Despite the government's stated aim of using sanctions as a way of encouraging people back to work, David Webster, an academic in urban studies at the University of Glasgow, said there was "no doubt" a major reason for the stricter sanctions policy was to reduce the welfare bill.

    Webster, who gave witness testimony to a parliamentary inquiry on the adverse effects of such sanctions, suggested two ways in which the government saved money by withdrawing benefits; direct savings by not paying the sums, and by deterring others from claiming in the first place.

    "I think that the two effects together will now be saving the government the best part of 1bn pounds [$1.5bn] per year… Of this, an estimated 330m pounds ($500m) per year or so is the direct loss to claimants of sanctions, and the rest is the effect of preventing claims," Webster told Al Jazeera.

    Researchers at the University of Oxford have also found little evidence to show sanctions help the unemployed back in to work. A study carried out by the university showed 43 percent of the 1.9 million people sanctioned between June 2011 and March 2014 had stopped claiming benefits, but fewer than 20 percent had done so because they had found employment.

    Long-term consequences

    Webster said it was difficult to quantify the effect sanctions were having, but depriving so many people of financial support would be devastating. "The long-term consequences in terms of death, illness and destruction of quality of life must be enormous," he said.

    The Department of Work and Pensions has already investigated the deaths of 49 benefit claimants whose suicides have been linked to its activities, according to details published by a parliamentary inquiry on the issue. Though it was not clear how many are linked to sanctions.

    The government has also faced criticism over the death of diabetic David Clapson, who died of hunger after having his benefits withdrawn for missing a JobCentre appointment. More than 200,000 people signed a petition calling for an official inquiry in to his death.

    The sanctions policy has further been blamed for the increasing use of emergency food banks across the country. Moussa Haddad, a researcher and a co-author of the Trussell Trust report on food bank use, estimated that between 20 to 30 percent of food bank referrals were to people who had been sanctioned.

    As the amount of money people lose to sanctions is often subsistence level, Haddad called for the government to automatically supply them with alternate means of welfare.

    "We're calling for hardship payment applications to be made automatically when people are sanctioned, so that they get a proportion of their benefits back," Haddad said.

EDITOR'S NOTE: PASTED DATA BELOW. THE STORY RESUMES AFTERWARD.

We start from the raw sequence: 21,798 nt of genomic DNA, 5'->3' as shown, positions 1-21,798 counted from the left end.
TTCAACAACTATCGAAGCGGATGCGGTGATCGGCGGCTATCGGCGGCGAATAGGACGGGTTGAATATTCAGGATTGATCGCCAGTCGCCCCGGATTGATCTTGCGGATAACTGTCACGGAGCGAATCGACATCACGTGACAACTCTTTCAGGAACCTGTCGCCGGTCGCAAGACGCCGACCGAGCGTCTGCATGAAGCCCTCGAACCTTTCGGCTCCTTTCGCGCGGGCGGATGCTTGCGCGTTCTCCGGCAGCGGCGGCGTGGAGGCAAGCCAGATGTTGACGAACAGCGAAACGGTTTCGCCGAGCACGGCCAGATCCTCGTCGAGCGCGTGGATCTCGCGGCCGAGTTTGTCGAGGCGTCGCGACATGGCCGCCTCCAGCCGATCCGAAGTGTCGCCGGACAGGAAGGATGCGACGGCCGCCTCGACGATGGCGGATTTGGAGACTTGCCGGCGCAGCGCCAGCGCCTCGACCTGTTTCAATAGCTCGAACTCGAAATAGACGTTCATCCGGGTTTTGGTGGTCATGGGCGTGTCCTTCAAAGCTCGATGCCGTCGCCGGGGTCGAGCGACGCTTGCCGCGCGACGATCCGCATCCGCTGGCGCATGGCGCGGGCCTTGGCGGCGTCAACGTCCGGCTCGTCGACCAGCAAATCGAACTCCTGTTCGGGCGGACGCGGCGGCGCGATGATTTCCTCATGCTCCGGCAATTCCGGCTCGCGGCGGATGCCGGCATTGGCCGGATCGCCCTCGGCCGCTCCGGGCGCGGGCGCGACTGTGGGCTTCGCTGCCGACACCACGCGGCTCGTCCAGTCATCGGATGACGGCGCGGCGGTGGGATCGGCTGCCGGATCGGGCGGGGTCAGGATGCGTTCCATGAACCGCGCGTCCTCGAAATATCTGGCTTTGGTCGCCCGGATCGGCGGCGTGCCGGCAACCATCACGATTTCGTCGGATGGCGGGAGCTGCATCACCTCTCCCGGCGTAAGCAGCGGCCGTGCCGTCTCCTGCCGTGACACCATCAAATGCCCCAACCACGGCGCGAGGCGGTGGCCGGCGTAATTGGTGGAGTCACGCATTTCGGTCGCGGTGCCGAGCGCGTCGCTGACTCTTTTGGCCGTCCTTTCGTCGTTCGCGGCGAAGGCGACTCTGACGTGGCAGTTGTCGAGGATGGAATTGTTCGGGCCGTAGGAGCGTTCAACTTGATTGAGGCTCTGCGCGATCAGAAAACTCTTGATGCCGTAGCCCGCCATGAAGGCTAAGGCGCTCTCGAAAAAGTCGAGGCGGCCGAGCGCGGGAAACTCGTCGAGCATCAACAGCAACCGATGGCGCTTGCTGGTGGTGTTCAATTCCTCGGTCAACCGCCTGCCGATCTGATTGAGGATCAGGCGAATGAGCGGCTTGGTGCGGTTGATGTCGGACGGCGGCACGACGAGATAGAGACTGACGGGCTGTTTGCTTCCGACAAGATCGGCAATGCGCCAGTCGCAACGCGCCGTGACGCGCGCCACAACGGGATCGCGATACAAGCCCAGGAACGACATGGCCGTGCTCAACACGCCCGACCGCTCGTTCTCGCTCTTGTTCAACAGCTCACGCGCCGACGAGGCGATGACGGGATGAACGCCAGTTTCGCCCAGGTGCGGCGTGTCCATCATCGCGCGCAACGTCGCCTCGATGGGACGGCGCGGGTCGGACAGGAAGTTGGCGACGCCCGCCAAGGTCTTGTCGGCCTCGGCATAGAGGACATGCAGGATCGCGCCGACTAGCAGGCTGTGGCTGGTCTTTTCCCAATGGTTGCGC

Between 20-30 percent of referrals to food banks are because of benefit sanctions [Getty]

    Spokespeople for Labour, the Scottish National Party, Liberal Democrats, and the Greens, all told Al Jazeera they would work towards reforming the current sanctions system in the next parliament.

    Al Jazeera contacted the Conservative Party asking whether it would reform the existing sanctions policy if elected, but did not receive a reply.

    Sparkes, whose Unite is an affiliate of the opposition Labour party, said union officials had held meetings with politicians to end rhetoric against people claiming benefits. He said the results of the coming vote will be crucial for the future of the welfare state.

    "We're targeting the easy victims, the poorest in our society, that safety net needs to be there... It's what stops people from falling into really dire poverty," he said.

    Follow Shafik Mandhai on Twitter: @ShafikFM

    SOURCE: Al Jazeera



    How different voting systems work around the world

    How different voting systems work around the world

    Nearly two billion voters in 52 countries around the world will head to the polls this year to elect their leaders.

    How Moscow lost Riyadh in 1938

    How Moscow lost Riyadh in 1938

    Russian-Saudi relations could be very different today, if Stalin hadn't killed the Soviet ambassador to Saudi Arabia.

    The great plunder: Nepal's stolen treasures

    The great plunder: Nepal's stolen treasures

    How the art world's hunger for ancient artefacts is destroying a centuries-old culture. A journey across the Himalayas.